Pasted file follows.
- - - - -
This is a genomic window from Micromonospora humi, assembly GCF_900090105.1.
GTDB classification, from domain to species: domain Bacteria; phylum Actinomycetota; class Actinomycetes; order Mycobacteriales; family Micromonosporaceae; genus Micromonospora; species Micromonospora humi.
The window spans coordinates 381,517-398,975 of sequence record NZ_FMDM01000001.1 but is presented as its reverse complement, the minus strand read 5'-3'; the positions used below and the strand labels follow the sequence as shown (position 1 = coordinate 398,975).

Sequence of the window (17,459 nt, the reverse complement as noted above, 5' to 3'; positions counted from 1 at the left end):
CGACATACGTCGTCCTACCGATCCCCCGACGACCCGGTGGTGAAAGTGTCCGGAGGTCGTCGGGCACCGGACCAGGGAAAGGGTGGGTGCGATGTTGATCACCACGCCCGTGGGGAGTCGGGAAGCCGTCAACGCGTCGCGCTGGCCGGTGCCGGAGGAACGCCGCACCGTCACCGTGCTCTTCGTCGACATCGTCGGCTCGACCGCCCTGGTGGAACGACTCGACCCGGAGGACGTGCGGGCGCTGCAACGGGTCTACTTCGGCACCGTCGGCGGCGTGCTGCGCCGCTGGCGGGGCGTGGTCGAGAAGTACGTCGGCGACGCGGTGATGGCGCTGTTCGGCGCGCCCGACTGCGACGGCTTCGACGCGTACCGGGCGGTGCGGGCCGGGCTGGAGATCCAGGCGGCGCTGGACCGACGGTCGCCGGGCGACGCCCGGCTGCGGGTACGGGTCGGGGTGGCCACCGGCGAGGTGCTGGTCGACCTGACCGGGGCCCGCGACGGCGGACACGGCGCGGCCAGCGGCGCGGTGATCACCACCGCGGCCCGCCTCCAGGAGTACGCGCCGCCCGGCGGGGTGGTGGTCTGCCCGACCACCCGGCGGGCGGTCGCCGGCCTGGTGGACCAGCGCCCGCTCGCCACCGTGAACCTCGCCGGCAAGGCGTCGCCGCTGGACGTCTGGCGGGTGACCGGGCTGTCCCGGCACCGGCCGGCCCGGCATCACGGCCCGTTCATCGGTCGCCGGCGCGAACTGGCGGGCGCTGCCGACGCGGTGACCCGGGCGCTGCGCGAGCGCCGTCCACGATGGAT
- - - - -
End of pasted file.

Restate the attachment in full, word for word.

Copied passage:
This is a genomic window from Micromonospora humi, assembly GCF_900090105.1.
GTDB classification, from domain to species: domain Bacteria; phylum Actinomycetota; class Actinomycetes; order Mycobacteriales; family Micromonosporaceae; genus Micromonospora; species Micromonospora humi.
The window spans coordinates 381,517-398,975 of sequence record NZ_FMDM01000001.1 but is presented as its reverse complement, the minus strand read 5'-3'; the positions used below and the strand labels follow the sequence as shown (position 1 = coordinate 398,975).

Sequence of the window (17,459 nt, the reverse complement as noted above, 5' to 3'; positions counted from 1 at the left end):
CGACATACGTCGTCCTACCGATCCCCCGACGACCCGGTGGTGAAAGTGTCCGGAGGTCGTCGGGCACCGGACCAGGGAAAGGGTGGGTGCGATGTTGATCACCACGCCCGTGGGGAGTCGGGAAGCCGTCAACGCGTCGCGCTGGCCGGTGCCGGAGGAACGCCGCACCGTCACCGTGCTCTTCGTCGACATCGTCGGCTCGACCGCCCTGGTGGAACGACTCGACCCGGAGGACGTGCGGGCGCTGCAACGGGTCTACTTCGGCACCGTCGGCGGCGTGCTGCGCCGCTGGCGGGGCGTGGTCGAGAAGTACGTCGGCGACGCGGTGATGGCGCTGTTCGGCGCGCCCGACTGCGACGGCTTCGACGCGTACCGGGCGGTGCGGGCCGGGCTGGAGATCCAGGCGGCGCTGGACCGACGGTCGCCGGGCGACGCCCGGCTGCGGGTACGGGTCGGGGTGGCCACCGGCGAGGTGCTGGTCGACCTGACCGGGGCCCGCGACGGCGGACACGGCGCGGCCAGCGGCGCGGTGATCACCACCGCGGCCCGCCTCCAGGAGTACGCGCCGCCCGGCGGGGTGGTGGTCTGCCCGACCACCCGGCGGGCGGTCGCCGGCCTGGTGGACCAGCGCCCGCTCGCCACCGTGAACCTCGCCGGCAAGGCGTCGCCGCTGGACGTCTGGCGGGTGACCGGGCTGTCCCGGCACCGGCCGGCCCGGCATCACGGCCCGTTCATCGGTCGCCGGCGCGAACTGGCGGGCGCTGCCGACGCGGTGACCCGGGCGCTGCGCGAGCGCCGTCCACGATGGAT